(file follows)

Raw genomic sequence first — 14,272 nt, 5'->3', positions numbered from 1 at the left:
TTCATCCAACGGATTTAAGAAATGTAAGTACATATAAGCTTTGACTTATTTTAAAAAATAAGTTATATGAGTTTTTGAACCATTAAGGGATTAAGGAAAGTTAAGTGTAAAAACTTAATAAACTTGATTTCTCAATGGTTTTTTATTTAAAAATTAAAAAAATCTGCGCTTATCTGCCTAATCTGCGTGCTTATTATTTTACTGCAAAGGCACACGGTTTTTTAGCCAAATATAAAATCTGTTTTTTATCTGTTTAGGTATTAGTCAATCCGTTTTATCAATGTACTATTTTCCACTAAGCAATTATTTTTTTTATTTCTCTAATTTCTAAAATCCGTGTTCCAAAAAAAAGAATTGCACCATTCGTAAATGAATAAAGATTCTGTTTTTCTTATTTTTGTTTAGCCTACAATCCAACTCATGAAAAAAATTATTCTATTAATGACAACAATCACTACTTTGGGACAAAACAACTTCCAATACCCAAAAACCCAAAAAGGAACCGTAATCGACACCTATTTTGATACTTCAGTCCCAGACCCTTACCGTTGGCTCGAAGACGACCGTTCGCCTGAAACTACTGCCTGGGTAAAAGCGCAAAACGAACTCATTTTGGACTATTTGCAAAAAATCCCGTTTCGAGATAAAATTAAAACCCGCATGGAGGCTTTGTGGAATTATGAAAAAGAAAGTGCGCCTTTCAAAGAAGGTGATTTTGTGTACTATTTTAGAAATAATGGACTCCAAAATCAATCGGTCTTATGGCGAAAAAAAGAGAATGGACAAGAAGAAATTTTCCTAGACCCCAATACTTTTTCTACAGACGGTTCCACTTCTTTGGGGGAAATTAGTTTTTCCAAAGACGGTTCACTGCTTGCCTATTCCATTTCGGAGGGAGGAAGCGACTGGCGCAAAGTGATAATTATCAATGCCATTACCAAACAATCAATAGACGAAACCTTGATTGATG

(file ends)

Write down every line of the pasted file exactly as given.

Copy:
Raw genomic sequence first — 14,272 nt, 5'->3', positions numbered from 1 at the left:
TTCATCCAACGGATTTAAGAAATGTAAGTACATATAAGCTTTGACTTATTTTAAAAAATAAGTTATATGAGTTTTTGAACCATTAAGGGATTAAGGAAAGTTAAGTGTAAAAACTTAATAAACTTGATTTCTCAATGGTTTTTTATTTAAAAATTAAAAAAATCTGCGCTTATCTGCCTAATCTGCGTGCTTATTATTTTACTGCAAAGGCACACGGTTTTTTAGCCAAATATAAAATCTGTTTTTTATCTGTTTAGGTATTAGTCAATCCGTTTTATCAATGTACTATTTTCCACTAAGCAATTATTTTTTTTATTTCTCTAATTTCTAAAATCCGTGTTCCAAAAAAAAGAATTGCACCATTCGTAAATGAATAAAGATTCTGTTTTTCTTATTTTTGTTTAGCCTACAATCCAACTCATGAAAAAAATTATTCTATTAATGACAACAATCACTACTTTGGGACAAAACAACTTCCAATACCCAAAAACCCAAAAAGGAACCGTAATCGACACCTATTTTGATACTTCAGTCCCAGACCCTTACCGTTGGCTCGAAGACGACCGTTCGCCTGAAACTACTGCCTGGGTAAAAGCGCAAAACGAACTCATTTTGGACTATTTGCAAAAAATCCCGTTTCGAGATAAAATTAAAACCCGCATGGAGGCTTTGTGGAATTATGAAAAAGAAAGTGCGCCTTTCAAAGAAGGTGATTTTGTGTACTATTTTAGAAATAATGGACTCCAAAATCAATCGGTCTTATGGCGAAAAAAAGAGAATGGACAAGAAGAAATTTTCCTAGACCCCAATACTTTTTCTACAGACGGTTCCACTTCTTTGGGGGAAATTAGTTTTTCCAAAGACGGTTCACTGCTTGCCTATTCCATTTCGGAGGGAGGAAGCGACTGGCGCAAAGTGATAATTATCAATGCCATTACCAAACAATCAATAGACGAAACCTTGATTGATG